In summary, by the time news filtered into Enugu in June 1967 that Nigeria had amassed about eight thousand soldiers around Makurdi-Oturkpo axis on Biafra’s northern border in readiness to match on Biafra, there were only about two thousand soldiers on the Biafran side with rifles, a few mortar rounds and hardly enough ammunition to last a company for a week. In contrast the Nigerian side had abundant supplies of rifles, machine guns, grenades, mines, bombs, Soviet T-34 battle tanks, armoured ferret cars, anti-aircraft guns plus later brand-new MiG-17 and Il-28 Beagle (Ilyushin) jets from Soviet Union. It was an extra-ordinary imbalance. In a BBC documentary titled ‘Biafra, Fighting a War Without Guns’, Frederick Forsyth, who was several times in Biafra as a reporter, described how Biafran soldiers marched into war one man behind the other, because, they had only one rifle between them, and the thinking was that, if one soldier was killed in combat, the other would pick up the only weapon available and continue fighting.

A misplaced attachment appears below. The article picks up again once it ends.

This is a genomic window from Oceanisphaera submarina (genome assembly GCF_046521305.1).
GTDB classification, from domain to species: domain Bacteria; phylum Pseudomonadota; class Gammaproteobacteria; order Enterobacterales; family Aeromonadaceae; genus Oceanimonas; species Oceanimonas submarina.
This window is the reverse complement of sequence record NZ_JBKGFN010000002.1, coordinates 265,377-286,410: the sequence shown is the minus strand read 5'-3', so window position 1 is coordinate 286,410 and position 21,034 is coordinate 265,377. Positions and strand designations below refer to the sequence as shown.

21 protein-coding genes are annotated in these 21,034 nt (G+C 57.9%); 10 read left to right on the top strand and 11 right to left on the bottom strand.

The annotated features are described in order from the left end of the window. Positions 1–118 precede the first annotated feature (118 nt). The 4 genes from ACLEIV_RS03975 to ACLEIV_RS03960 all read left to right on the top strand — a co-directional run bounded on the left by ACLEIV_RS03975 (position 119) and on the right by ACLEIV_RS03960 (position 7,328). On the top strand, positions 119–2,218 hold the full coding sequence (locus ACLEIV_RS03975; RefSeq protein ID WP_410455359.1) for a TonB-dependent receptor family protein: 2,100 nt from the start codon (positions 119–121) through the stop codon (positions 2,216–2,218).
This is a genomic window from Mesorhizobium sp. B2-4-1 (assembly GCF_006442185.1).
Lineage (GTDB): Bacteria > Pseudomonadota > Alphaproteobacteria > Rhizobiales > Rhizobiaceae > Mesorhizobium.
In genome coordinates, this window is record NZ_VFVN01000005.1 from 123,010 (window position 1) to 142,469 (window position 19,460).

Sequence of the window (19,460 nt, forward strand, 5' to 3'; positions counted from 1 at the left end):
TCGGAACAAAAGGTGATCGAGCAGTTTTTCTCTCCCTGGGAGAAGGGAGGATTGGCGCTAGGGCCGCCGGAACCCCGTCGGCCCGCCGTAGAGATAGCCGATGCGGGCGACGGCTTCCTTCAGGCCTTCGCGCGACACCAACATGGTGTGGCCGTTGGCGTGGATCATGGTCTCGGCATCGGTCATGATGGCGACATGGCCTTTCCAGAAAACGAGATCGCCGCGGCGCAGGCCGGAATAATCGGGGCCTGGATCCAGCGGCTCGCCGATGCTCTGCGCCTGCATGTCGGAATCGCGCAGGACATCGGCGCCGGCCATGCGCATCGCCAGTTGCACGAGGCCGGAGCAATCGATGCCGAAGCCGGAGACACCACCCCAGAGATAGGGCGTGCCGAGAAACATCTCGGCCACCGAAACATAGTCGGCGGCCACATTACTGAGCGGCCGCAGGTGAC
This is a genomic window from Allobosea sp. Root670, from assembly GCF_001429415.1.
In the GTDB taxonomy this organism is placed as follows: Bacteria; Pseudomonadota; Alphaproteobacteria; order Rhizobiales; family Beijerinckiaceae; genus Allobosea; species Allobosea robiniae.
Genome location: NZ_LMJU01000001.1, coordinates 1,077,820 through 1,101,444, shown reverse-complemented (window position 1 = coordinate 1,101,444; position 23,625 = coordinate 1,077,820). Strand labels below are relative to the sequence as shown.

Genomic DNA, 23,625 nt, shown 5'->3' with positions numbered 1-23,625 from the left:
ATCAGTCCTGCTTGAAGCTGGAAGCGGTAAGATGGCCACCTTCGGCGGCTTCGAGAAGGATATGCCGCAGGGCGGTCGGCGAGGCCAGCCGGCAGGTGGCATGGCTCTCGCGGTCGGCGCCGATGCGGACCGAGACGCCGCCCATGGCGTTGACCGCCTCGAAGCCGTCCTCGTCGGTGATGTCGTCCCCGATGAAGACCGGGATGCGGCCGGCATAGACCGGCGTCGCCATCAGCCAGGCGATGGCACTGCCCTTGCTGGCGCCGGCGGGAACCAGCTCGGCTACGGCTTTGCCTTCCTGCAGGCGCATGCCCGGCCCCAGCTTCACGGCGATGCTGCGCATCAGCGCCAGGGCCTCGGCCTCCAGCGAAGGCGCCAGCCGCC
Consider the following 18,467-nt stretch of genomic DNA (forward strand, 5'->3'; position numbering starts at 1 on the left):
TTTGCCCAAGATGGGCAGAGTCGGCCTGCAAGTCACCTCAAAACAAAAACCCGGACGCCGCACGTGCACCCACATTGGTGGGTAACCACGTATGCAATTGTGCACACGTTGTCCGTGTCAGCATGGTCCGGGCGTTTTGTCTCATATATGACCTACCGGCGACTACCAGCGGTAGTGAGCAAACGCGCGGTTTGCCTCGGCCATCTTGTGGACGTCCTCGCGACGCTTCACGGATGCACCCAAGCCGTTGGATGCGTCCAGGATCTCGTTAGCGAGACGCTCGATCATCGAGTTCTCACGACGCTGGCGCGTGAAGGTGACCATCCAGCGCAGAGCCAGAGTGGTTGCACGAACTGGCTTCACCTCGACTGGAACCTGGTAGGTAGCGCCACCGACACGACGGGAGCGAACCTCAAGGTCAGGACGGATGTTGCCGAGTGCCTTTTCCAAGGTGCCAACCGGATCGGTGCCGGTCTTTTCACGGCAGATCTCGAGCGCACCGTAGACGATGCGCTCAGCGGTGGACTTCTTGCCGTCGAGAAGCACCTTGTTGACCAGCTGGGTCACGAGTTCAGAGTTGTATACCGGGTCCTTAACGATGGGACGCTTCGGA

Apart from the scandalous military imbalance, Biafra was also disadvantaged both geographically and politically. With a land area of about 78,612km2, Biafra was less than 10% of Nigeria’s land area. Also, based on the 1964 Nigerian census, the population of 12,388,646 for Eastern Nigeria was roughly one quarter of Nigeria’s population of 43,255,009. Above all, there was a psychological issue for the ethnic Igbo. The northerners used the term Igbo or ‘Nyamiri’ to describe all persons from Eastern Nigeria in the same way that Easterners referred to over 150 ethnic groups in the North as Hausa. An average Hausa man will say: Dukan su nyamiri ne (All of you are nyamiri). Some northerners in the far north even refer to some other northerners in the middle belt as ‘Nyamiri North’ because of the perceived similarities with the Igbo. Unfortunately, some ethnic minorities in the East felt that, the war against the ‘Igbo’ did not include them, which turned out to be a fatal miscalculation on several occasions during the war. In any case, members of the Igbo ethnic group felt some psychological strain from this. To worsen matters, the very first senior officer of the Nigerian army captured in the first week of battle was a Yoruba. In popular language, a Yoruba officer commanding Hausa soldiers to attack the Igbo; the psychological isolation of the Igbo was complete. However, as the war progressed this perception was corrected. The so-called minority areas in Biafra produced some of the most spectacular war heroes of the war. The Director of Biafra Military Intelligence, Bernard Odogwu, wrote: “I found out during the war that the most loyal Biafrans were more from the minority areas, followed by the people from the old Owerri province.”